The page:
Tagged: VPN

Pornhub has launched its own VPN for the most private kind of browsing

I can’t say I saw this coming, but Pornhub just launched its own VPN service to help users protect their browsing privacy online. On the other hand, the site just added cryptocurrency payments support, so I guess it’s just keeping up with the times!

The new service, called VPNhub comes free of charge, and it’s not tied in a way to the other service, meaning you don’t have to be a paying member of that other service to get it. You can also use it to hide any kind of content, not just the sort that Pornhub offers.

VPNhub has its own website — we wouldn’t have it any other way — where it tells potential customers that it’s “free and unlimited,” it offers “fast speeds” and “online freedom.”

You should also know that there’s a Premium version of VPNhub that hides the ads — there’s nothing really free in this world, so the “free and unlimited” option comes with ads. Also, the $12.99/month Premium version does better speeds, if that’s something you need.

The VPNhub is available right away for any platform you might want to watch porn on without being worried about being tracked or blocked — again, this isn’t just about porn. VPNhub works on Android, iPhone, Mac, and Windows, and download links are available at this link. Yes, even Apple approved it for App Store listing, so the app must be genuine.

Pornhub vice president Corey Price said in a statement that VPNhub will be “the world’s fastest VPN, with over 1000 servers in 15+ countries from which to choose.”

What about your personal data? In the FAQ section of the site, the company says that they “never store, collect, sell, or transmit your personal info to third parties.” The data sent over the VPN is encrypted.

The service will work around the world as long as Pornhub is allowed to do business in those countries. Markets including Myanmar, Cuba, Iran, North Korea, Sudan, and Syria aren’t supported. Moreover, countries including Qatar, Saudi Arabia, UAE, Egypt, and China, might block the service.

Despite Netflix’s crackdown, all these VPNs still let you bypass region blocks

In 2013, Netflix chief content officer Ted Sarandos laid out Netflix’s long-term strategy for all to see. “The goal,” Sarandos said, “is to become HBO faster than HBO can become us.” In other words, Netflix’s ultimate goal was to develop a massive library of compelling and original content a’la HBO.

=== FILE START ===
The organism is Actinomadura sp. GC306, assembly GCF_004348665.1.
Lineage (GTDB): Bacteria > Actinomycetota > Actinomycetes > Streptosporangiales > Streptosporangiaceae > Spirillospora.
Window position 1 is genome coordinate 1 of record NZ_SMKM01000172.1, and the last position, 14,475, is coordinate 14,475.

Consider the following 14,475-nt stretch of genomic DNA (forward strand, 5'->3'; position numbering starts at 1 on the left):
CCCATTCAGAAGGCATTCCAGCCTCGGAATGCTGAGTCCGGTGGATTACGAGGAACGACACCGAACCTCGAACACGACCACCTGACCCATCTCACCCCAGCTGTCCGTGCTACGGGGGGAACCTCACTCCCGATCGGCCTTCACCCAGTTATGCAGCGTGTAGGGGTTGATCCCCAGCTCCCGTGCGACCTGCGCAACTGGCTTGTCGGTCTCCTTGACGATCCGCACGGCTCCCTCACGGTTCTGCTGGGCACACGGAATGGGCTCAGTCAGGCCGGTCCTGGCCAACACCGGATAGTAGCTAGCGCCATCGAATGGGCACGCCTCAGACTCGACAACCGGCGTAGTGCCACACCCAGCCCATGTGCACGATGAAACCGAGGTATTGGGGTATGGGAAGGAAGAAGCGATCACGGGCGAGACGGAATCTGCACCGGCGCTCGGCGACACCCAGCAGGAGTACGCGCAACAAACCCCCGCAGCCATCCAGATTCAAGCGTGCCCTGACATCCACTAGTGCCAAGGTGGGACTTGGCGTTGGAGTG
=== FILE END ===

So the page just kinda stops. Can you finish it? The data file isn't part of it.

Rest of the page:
Netflix’s effort in this regard has been nothing short of a success. The company today churns out more original content than anyone can realistically keep up with. Moreover, the streaming giant also boasts an impressive library of licensed content across a multitude of genres. All told, there’s something worth watching on Netflix no matter what your tastes might be.

That’s the good news.

The bad news is that not all Netflix content is available to subscribers across all corners of the globe. Thanks to thorny and complex licensing laws, Netflix subscribers in some geographic regions are precluded from watching certain content.

In an effort to work around this, many users relied upon VPN services as a means to mask their true location and access additional content. Specifically, this proved to be incredibly useful for subscribers in countries with relatively small Netflix libraries.

The VPN strategy worked like a charm for quite some time, but Netflix back in 2016 began to clamp down on VPNs.

As the company noted at the time:

If all of our content were globally available, there wouldn’t be a reason for members to use proxies or “unblockers” to fool our systems into thinking they’re in a different country than they’re actually in. We are making progress in licensing content across the world and, as of last week, now offer the Netflix service in 190 countries, but we have a ways to go before we can offer people the same films and TV series everywhere.

While Netflix’s new approach has been mostly successful, there are still workable VPNs out there in spite of Netflix’s ongoing vigilance. To this point, TheBestVpn recently ventured out to see how many VPNs can still be used to access otherwise locked-out Netflix content.

“We tested 67 VPN providers to see if they were still able to access the streaming site, two years into the ban,” the report reads. The testing found that “70% of VPNs can still access Netflix from one or more servers.”

It’s a rather thorough review and you can check out their full findings over here.